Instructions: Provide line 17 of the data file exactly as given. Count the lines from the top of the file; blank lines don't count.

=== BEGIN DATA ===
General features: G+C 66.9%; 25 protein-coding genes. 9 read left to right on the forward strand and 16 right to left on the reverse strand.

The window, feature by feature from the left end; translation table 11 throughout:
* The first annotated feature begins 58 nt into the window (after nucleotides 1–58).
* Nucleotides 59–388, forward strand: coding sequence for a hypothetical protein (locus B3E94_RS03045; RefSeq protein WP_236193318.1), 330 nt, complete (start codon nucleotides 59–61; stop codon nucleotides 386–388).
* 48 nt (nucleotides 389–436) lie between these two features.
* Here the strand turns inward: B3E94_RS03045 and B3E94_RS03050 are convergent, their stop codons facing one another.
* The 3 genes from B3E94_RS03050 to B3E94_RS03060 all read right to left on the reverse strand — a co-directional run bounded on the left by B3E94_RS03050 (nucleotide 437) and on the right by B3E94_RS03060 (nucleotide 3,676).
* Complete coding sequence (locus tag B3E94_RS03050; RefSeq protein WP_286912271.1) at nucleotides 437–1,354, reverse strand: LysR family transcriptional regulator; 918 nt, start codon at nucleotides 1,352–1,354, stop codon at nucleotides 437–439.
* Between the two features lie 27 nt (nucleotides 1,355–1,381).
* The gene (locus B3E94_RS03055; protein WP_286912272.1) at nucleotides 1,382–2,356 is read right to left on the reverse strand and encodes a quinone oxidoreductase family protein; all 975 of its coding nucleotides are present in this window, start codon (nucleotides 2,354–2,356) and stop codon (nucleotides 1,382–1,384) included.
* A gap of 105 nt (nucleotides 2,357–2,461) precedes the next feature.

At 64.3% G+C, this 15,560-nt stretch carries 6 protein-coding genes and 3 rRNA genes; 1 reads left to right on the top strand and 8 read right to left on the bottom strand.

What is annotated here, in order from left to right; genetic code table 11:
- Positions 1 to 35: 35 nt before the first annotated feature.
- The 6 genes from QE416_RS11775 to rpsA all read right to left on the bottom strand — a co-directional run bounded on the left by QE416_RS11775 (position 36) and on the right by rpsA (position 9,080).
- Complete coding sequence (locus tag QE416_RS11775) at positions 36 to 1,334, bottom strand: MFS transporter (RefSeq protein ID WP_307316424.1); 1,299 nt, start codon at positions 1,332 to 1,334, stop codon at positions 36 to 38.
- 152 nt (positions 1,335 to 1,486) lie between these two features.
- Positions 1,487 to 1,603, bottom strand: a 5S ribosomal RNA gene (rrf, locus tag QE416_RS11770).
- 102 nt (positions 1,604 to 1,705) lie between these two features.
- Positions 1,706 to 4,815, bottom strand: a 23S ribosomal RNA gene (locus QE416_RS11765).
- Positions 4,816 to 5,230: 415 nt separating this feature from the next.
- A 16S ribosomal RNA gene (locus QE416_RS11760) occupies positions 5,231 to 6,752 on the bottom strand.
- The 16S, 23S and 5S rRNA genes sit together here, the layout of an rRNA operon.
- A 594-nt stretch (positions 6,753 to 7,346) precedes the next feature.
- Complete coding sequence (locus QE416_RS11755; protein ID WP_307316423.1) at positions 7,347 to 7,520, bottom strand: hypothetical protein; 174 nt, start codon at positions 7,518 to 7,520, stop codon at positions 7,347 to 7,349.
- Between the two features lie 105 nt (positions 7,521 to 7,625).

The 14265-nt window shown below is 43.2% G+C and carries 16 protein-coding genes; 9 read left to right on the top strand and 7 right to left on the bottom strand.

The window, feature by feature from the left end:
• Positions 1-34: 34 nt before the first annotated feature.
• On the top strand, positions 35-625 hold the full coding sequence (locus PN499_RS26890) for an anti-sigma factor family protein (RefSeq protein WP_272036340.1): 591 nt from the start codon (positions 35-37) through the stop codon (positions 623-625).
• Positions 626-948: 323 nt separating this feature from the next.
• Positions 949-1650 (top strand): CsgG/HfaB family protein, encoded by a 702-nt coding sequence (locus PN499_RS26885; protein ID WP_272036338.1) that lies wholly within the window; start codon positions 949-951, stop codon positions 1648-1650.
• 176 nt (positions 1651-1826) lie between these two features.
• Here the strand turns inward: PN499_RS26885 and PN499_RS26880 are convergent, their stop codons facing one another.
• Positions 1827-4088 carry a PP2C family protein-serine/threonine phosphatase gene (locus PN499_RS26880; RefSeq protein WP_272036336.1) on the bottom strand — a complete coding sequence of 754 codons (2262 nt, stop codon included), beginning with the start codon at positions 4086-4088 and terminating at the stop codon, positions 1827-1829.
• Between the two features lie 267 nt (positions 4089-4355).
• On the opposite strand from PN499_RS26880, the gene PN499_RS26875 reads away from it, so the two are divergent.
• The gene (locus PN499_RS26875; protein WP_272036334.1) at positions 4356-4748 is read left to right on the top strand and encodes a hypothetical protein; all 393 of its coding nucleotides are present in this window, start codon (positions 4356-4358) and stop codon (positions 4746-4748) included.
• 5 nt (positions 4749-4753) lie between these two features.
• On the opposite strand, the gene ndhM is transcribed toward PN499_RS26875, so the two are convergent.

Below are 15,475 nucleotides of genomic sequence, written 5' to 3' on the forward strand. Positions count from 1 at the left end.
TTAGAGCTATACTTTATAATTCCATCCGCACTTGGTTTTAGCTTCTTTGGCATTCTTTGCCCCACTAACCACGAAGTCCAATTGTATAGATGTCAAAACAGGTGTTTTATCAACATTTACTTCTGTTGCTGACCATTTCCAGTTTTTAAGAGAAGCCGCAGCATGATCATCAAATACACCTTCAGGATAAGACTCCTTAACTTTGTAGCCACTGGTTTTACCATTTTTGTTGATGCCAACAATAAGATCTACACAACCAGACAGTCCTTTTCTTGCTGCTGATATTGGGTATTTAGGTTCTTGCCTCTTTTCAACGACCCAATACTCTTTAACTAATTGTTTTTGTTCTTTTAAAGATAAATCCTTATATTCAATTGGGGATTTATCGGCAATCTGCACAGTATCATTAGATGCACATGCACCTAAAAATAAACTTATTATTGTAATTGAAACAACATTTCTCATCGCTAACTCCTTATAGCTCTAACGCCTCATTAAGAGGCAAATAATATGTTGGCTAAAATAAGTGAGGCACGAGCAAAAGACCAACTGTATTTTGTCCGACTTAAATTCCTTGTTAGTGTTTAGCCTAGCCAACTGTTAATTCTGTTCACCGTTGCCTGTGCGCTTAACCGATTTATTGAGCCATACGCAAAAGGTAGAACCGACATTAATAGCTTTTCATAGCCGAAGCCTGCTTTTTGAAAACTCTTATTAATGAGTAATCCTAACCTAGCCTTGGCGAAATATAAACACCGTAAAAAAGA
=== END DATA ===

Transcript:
- 152 nt (positions 1,335 to 1,486) lie between these two features.